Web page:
Mystery of high-performing solar cell materials revealed

Researchers have visualised, for the first time, why perovskites – materials which could replace silicon in next-generation solar cells – are seemingly so tolerant of defects in their structure. The findings, led by researchers from the University of Cambridge, are published in the journal Nature Nanotechnology. The most commonly used material for producing solar panels is crystalline silicon, but achieving efficient energy conversion requires an energy-intensive and time-consuming production process to create a highly ordered wafer structure.

In the last decade, perovskite materials have emerged as promising alternatives to silicon. The lead salts used to make perovskites are much more abundant and cheaper to produce than crystalline silicon, and they can be prepared in liquid ink that is simply printed to produce a film of the material. They also show great potential for other applications, such as energy-efficient light-emitting diodes (LEDs) and X-ray detectors. The performance of perovskites is surprising. The typical model for an excellent semiconductor is a highly ordered structure, but the array of different chemical elements in perovskites creates a much ‘messier’ landscape.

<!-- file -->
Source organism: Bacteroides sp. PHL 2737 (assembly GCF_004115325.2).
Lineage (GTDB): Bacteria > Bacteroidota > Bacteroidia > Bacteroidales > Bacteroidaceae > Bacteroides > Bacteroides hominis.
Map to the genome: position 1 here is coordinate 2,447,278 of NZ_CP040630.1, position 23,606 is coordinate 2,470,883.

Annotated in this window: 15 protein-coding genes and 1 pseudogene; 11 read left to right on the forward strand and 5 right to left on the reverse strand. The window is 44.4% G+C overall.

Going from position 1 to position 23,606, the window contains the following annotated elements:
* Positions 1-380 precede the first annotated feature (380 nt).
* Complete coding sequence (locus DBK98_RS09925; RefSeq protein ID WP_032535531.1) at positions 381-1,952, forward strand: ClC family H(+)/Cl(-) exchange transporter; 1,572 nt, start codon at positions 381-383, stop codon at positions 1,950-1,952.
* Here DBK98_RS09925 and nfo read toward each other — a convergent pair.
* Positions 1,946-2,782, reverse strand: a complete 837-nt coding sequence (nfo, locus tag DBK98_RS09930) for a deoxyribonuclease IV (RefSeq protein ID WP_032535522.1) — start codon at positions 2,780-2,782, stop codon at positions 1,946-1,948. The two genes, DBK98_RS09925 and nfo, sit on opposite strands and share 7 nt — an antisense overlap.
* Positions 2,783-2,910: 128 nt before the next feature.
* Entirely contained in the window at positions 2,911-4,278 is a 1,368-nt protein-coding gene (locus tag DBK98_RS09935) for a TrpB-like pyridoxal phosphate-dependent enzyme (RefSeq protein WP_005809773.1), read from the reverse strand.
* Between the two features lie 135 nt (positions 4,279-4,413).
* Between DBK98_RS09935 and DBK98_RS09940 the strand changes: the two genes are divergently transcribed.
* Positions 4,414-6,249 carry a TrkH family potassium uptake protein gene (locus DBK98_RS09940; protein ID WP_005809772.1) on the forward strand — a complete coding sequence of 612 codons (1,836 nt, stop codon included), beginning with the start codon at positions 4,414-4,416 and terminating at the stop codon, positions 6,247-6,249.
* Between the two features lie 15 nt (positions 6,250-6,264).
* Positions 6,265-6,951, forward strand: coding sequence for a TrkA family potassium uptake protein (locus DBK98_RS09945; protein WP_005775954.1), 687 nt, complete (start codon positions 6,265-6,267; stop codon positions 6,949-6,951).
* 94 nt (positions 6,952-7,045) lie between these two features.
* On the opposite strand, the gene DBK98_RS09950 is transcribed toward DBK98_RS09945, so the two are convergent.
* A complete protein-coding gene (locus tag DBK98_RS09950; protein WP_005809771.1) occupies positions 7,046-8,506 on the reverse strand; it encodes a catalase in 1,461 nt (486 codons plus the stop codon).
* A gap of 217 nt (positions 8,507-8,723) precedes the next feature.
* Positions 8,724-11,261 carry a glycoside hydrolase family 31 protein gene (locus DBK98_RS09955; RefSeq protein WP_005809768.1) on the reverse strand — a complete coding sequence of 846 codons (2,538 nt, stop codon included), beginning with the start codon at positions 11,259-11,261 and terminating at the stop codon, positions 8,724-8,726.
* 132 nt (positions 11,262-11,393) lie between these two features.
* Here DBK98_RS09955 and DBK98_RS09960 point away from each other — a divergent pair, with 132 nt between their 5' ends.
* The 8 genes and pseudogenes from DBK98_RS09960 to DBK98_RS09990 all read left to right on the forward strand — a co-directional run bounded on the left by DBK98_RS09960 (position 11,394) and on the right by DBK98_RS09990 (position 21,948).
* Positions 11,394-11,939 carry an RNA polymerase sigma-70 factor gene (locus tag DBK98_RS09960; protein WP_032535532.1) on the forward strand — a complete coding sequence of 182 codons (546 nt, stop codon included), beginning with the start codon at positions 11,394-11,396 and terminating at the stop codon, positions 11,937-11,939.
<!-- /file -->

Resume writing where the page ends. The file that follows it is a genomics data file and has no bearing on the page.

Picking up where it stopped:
This messiness causes defects in the material that lead to tiny ‘traps’, which typically reduce performance. But despite the presence of these defects, perovskite materials still show efficiency levels comparable to their silicon alternatives.

Information Source: Read More

Oil and gas, press , | Energy, Climate, Renewable, Wind, Biomass, Sustainability, Oil Price, LPG, Solar